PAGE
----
The show is definitely off in its own world, not connected to any other version of the DC Universe. This gives them some freedom to explore various ideas and be utterly untethered by the continuity or characterizations that have existed previously. It’s safe to say you never quite know what’s going to happen on this show, and that’s certainly the case with “Joker: The Killing Vote.”
Add in tension within the JSA over Cindy joining, Sylvester trying to settle in and come to grips with his resurrection, and a few loose ends from last season, and the new JSA and their allies are going to have their hands full. After the murder comes “The Suspects.”
. The Sisterhood of Dada is still around (have you noticed that almost everyone on this show has some version of not-quite-explained immortality?) and up to something ominous but obscure and weird.
We see unexpected couples counseling, two different surprise guest stars, and one very obvious one from the title. After all, if you need help with plant matters in the DC Universe, there aren’t a huge number of choices, and when you call the episode “It’s A Swamp Thing…”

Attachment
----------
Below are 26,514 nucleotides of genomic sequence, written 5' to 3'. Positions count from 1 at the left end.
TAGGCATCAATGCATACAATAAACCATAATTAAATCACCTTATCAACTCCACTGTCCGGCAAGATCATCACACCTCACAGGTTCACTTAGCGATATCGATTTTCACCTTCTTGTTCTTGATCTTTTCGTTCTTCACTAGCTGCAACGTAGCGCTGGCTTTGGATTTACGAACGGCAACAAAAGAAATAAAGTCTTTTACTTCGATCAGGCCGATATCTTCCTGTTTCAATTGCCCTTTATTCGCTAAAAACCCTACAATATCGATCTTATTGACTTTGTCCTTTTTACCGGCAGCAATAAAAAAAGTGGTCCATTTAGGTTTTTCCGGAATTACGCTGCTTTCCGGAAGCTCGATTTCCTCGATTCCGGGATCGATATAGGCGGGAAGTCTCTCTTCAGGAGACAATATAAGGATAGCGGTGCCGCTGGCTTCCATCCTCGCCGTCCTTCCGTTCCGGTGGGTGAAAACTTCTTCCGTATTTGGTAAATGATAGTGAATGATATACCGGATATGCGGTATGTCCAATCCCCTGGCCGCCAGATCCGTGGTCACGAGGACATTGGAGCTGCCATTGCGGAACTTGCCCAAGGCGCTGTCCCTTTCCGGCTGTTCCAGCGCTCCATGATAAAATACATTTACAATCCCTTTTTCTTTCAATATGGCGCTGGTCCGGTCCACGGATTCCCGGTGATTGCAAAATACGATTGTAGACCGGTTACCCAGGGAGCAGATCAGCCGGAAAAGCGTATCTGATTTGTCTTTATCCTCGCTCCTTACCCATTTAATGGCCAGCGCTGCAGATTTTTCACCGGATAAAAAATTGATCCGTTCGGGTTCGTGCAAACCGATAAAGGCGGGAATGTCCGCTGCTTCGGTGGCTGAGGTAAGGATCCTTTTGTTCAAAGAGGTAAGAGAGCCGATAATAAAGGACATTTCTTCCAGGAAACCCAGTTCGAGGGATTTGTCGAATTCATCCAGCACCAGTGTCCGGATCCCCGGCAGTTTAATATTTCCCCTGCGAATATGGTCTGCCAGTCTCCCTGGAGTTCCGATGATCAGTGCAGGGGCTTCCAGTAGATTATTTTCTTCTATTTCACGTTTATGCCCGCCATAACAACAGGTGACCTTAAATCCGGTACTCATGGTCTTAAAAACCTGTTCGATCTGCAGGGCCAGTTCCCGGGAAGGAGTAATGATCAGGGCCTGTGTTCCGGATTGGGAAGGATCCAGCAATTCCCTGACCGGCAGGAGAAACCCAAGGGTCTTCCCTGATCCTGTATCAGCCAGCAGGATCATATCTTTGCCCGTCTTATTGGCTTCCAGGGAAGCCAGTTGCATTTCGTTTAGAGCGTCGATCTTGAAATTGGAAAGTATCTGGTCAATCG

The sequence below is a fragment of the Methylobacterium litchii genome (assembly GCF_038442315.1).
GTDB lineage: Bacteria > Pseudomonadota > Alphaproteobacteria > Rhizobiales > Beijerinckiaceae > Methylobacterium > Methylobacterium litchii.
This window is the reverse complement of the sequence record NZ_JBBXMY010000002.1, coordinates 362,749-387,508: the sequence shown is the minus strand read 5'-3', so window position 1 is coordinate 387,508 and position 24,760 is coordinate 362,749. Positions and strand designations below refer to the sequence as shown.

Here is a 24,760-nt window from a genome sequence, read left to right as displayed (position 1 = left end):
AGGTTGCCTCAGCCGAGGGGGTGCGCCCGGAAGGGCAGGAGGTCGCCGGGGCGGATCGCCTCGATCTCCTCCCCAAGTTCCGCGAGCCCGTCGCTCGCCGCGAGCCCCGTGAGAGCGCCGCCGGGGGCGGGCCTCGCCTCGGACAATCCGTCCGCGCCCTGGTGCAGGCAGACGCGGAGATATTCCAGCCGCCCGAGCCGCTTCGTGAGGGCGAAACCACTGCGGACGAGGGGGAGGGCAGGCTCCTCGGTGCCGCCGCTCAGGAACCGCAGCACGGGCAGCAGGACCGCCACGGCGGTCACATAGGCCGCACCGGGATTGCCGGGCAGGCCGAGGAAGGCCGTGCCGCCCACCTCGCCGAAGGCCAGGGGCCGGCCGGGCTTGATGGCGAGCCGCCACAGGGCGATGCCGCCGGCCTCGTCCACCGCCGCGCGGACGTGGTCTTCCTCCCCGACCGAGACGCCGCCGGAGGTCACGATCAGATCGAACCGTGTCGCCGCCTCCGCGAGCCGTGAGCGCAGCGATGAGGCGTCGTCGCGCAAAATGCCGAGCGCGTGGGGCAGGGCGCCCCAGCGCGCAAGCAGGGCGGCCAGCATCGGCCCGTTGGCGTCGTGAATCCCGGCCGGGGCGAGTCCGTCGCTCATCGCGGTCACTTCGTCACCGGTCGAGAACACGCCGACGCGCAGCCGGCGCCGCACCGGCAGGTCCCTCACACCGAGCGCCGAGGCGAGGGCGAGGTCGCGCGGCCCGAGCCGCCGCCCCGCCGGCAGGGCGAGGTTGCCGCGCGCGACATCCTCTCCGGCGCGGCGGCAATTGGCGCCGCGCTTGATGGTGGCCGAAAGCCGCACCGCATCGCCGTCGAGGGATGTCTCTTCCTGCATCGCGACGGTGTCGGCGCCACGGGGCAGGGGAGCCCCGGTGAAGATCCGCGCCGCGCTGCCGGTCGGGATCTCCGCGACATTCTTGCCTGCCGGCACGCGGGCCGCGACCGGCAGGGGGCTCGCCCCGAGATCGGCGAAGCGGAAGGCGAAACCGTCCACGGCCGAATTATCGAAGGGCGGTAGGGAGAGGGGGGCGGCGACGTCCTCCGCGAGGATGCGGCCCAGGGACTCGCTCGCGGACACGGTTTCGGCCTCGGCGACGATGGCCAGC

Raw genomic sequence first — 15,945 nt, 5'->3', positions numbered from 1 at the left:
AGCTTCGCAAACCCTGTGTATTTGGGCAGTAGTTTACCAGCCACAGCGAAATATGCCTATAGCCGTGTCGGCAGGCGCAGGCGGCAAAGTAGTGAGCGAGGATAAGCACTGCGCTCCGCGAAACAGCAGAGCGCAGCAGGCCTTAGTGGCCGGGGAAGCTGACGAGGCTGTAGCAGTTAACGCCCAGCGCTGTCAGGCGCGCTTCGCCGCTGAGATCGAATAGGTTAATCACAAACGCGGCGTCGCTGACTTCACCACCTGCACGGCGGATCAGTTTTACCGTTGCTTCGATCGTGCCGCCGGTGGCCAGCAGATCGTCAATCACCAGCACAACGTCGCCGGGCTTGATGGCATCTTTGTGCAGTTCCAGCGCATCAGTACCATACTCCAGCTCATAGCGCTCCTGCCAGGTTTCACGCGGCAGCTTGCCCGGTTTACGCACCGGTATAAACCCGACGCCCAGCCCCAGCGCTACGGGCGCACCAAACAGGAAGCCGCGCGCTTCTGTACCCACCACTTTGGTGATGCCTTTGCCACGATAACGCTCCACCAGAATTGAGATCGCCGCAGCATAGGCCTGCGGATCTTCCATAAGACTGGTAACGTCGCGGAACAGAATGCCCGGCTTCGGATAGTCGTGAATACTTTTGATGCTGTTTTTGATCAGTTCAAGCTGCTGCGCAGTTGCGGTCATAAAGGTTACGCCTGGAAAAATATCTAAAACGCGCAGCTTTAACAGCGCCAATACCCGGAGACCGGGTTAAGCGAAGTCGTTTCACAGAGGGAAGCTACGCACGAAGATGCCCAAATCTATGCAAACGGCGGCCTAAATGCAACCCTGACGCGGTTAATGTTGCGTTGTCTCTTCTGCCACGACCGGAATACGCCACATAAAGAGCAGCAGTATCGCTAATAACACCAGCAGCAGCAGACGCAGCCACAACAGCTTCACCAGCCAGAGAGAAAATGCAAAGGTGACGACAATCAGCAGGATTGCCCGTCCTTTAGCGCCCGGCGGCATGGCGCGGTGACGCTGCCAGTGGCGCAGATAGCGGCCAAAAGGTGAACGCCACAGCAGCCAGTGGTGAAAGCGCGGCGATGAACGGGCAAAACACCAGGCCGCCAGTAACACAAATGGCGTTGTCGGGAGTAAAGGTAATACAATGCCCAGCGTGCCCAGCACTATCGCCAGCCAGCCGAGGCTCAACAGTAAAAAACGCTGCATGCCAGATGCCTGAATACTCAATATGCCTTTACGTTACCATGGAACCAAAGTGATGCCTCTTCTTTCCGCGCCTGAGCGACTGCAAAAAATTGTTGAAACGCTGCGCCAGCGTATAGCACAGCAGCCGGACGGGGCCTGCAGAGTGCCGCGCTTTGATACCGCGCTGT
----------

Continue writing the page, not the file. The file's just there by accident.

The Sandman has a very complicated history. While the title was part of the Vertigo line, it was still part of the wider DC Universe, and some heroes and villains came in and out of the book. They’ve made the decision to not bring in any superhero characters, so some slightly different versions of some of these characters appear in the series.
Now, the new JSA has different challenges to face, dissension in the ranks, and a new theme for the season. The new season kicks off with “Frenemies: Chapter One: The Murder.”
“The Sound of Her Wings” takes two stand-alone issues from the series and weaves them into a fantastic episode.
This year’s Flash Annual focuses on Linda Park-West’s novel, which we’ve been hearing about, and Wally finally making time to read it.
Otherwise known as “The Diner story” when it’s talked about, the episode is titled “24/7.” This is the most disturbing episode so far, and if memory serves, the worst we’re likely to see this season. This is going to be a very short review, because this is mostly high drama and I try to avoid spoilers.
One of my favorite issues throughout the several years long run was early on, when Morpheus went to hell to reclaim what was his. That, somewhat adapted, is what we see in “A Hope in Hell.”